For Columbia Sportswear Co., President Donald Trump’s escalating trade war has snatched away the most finite resource of all -- time.
Although the outdoor-gear maker was largely spared financial pain in the first tariff rounds, the dispute has still sucked up hours and resources that it hadn’t planned for. Budget meetings and strategy sessions have been getting derailed by the uncertainty. Added costs have popped up in unexpected places, like the price of mannequins rising about 5% because of levies on aluminum used in their frames. Making this more difficult is the fact that Columbia’s production cycles stretch out 18 months.
“How do you plan?” said Peter Bragdon, Columbia’s chief administrative officer and general counsel. “Uncertainty is the enemy of investment.”
Unknowns for Corporate America increased in the past few weeks. The U.S. and China looked headed for a detente, but they failed to reach a compromise. So Trump ramped up the pressure by raising a wave of existing tariffs and starting a process to put levies on the remaining goods coming from its largest trading partner, from shoes to toys and smartphones.
Columbia joined other footwear giants on Monday in a letter urging Trump to reconsider.
“There is a reason that trade policy is negotiated and set over the period of years, even decades. It has a significant impact on the orderly operation of the economy,” Bragdon said. When asked about the trade war’s latest twists and turns, he quipped: “Well, I haven’t checked my phone in the last 20 minutes, is that still good information?”
Shoemaker Wolverine World Wide Inc. is also feeling the pain, even though its physical goods didn’t appear on any tariff lists until last week. President of global operations Michael Jeppesen was visiting suppliers in the Philippines when he learned his job overseeing the production of 15,000 new products a year, including many in China, was about to get harder.
“I was miffed,” said the executive at Wolverine, whose brands like Keds and Merrell have year-long lead times. “We need a certain level of visibility, transparency and predictability in order to plan our business in the most cost-effective way. If we are wrong on those assumptions, we will not be able to make the profit we planned.”
The risk of the president’s trade war is that it could dampen U.S. economic growth by creating enough uncertainty to stall investments, or that the tariffs could increase prices and hurt consumer spending. There are signs that may be happening. Retail sales declined in April for the second time in three months. U.S. factory production fell for the third time this year. The Cass Freight Index, a measure of U.S. shipping demand, decreased for a fifth straight month.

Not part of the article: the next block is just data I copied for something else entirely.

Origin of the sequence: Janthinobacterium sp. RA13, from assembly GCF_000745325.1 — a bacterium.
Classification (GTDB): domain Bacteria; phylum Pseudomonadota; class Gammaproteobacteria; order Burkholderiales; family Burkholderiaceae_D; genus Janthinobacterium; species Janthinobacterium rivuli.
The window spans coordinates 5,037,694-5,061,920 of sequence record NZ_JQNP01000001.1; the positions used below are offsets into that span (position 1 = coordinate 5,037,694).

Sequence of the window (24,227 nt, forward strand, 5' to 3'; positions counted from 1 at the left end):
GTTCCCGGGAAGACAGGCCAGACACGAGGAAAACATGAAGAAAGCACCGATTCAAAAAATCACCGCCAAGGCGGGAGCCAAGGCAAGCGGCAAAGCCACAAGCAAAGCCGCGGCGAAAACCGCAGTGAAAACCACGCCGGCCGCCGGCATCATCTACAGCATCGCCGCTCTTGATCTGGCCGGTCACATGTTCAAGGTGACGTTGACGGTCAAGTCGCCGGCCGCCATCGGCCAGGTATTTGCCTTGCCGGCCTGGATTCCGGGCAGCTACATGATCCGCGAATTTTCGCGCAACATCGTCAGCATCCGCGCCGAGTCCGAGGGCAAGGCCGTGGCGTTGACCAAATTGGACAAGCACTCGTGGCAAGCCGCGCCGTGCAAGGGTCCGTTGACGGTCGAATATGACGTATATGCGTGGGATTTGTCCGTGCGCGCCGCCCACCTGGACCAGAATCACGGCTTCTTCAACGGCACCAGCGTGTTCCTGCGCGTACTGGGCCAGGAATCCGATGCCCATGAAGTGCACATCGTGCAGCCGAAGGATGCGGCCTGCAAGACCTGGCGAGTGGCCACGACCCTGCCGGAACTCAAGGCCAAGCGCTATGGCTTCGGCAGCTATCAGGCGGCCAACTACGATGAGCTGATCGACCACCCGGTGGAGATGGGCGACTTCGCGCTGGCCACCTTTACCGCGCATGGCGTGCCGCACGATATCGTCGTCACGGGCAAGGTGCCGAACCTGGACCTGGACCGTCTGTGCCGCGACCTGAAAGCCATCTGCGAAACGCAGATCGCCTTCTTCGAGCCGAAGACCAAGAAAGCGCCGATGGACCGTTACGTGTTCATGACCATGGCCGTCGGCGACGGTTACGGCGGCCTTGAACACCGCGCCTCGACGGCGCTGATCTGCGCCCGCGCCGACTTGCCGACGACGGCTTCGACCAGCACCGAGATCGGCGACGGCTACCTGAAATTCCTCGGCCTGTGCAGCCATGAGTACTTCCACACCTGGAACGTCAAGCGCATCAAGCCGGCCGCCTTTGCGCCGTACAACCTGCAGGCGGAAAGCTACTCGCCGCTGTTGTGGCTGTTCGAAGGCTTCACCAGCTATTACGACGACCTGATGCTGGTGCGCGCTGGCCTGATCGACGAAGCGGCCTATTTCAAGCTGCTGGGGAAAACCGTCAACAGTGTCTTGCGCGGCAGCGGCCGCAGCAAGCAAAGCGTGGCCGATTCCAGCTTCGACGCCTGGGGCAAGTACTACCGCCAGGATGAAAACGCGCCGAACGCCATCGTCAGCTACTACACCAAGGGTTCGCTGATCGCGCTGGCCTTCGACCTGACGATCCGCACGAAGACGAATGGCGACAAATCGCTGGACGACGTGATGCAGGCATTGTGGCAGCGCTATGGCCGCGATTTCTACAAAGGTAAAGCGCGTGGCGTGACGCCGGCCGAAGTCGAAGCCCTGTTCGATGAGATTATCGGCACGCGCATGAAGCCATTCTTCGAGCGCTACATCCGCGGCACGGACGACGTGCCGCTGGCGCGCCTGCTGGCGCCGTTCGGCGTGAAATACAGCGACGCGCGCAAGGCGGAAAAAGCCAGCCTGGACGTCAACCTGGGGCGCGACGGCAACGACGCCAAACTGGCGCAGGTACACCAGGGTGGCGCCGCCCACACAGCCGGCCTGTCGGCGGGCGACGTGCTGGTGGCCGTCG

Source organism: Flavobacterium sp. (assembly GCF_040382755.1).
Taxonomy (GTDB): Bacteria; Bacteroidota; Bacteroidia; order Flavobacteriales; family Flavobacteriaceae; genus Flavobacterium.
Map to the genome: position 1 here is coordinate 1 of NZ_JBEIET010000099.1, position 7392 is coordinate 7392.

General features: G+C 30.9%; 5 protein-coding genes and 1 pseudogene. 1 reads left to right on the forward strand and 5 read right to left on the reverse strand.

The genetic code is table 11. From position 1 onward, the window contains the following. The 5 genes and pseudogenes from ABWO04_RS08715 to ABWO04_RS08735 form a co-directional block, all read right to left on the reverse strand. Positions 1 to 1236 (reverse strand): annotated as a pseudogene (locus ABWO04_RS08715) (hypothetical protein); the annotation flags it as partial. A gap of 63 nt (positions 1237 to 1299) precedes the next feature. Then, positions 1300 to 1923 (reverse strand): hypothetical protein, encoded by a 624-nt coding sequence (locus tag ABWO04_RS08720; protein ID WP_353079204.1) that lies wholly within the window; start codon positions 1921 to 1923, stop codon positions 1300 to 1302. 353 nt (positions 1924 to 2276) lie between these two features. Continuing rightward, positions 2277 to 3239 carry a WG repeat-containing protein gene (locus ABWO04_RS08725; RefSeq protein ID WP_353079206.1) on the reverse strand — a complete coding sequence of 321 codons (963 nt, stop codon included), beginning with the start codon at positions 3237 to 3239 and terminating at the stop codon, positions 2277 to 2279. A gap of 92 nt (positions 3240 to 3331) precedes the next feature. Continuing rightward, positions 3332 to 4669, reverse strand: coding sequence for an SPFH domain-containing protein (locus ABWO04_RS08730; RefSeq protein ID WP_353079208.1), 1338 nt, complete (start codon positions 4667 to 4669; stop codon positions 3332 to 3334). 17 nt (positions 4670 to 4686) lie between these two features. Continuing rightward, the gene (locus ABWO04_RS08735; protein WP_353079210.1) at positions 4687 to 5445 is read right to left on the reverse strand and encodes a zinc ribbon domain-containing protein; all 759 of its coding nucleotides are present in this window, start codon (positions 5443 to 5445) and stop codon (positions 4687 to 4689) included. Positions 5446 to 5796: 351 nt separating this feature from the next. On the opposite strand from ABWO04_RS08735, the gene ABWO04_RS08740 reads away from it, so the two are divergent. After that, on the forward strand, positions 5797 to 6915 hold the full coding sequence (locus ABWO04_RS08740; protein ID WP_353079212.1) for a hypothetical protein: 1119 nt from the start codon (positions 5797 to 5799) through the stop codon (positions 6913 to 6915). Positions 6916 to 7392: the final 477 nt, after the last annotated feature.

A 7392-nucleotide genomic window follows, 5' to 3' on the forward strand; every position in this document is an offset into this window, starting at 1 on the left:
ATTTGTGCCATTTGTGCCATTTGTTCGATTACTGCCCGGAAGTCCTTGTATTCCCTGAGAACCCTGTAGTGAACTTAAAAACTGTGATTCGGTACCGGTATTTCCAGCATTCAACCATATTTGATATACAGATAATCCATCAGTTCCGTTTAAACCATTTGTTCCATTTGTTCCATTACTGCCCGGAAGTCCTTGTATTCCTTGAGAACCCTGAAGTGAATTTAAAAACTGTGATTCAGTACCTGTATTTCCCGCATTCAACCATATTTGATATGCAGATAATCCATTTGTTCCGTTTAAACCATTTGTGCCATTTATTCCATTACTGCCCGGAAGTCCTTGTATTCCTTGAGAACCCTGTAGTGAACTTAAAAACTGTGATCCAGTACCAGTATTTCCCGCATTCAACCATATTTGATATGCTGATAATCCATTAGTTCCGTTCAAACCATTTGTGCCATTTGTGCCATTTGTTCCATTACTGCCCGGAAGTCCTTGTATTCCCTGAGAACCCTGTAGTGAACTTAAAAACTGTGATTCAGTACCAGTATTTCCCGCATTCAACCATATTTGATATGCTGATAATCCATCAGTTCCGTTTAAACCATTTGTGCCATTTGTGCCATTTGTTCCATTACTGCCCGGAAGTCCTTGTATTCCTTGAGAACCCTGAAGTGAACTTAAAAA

Neato Robotics Inc. has been whipsawed by the trade war. The closely-held company with $100 million in retail sales started paying 10% duties on its robot vacuums in September. The Trump administration said that would jump to 25% on Jan. 1, so Chief Executive Officer Matt Petersen drastically upped production ahead of the increase to save money, while spending a lot of time looking at other sourcing countries. But that hike was delayed, leaving Petersen with a glut of inventory that’s been a drag on cash flow.
By April, a deal with China looked close, only for it to fall apart. The volatility is “wreaking havoc” on decision making for the Newark, California-based company, said Petersen, who is again looking at manufacturing alternatives, like Malaysia and Mexico. He’s considering how much to raise prices on robots that already sell for as much as $800. To counteract the new costs, he plans to spend less on hiring and advertising.
At Columbia, the pricier mannequins were not a material headwind, and maybe they’ll eventually come down in price now that Trump lifted steel and aluminum tariffs on Canada and Mexico to encourage lawmakers to ratify a new North American trade deal. But even if relief on metal prices may be ahead, an extra $10,000 here and there these past few months adds up. That could mean less travel for executives -- a hit to the airlines -- or cuts in other areas.
Now multiply that times the thousands of U.S. companies -- big and small -- that are paying the duties directly or having them passed down to them. So far Trump’s assessed tariffs have totaled more than $23 billion through April, with more than two-thirds generated by the duties on imports from China.
“It’s money that’s being taken out of the business and given to the government,” Bragdon said. “That’s all money that would go into other investments in plants and people to grow the business.”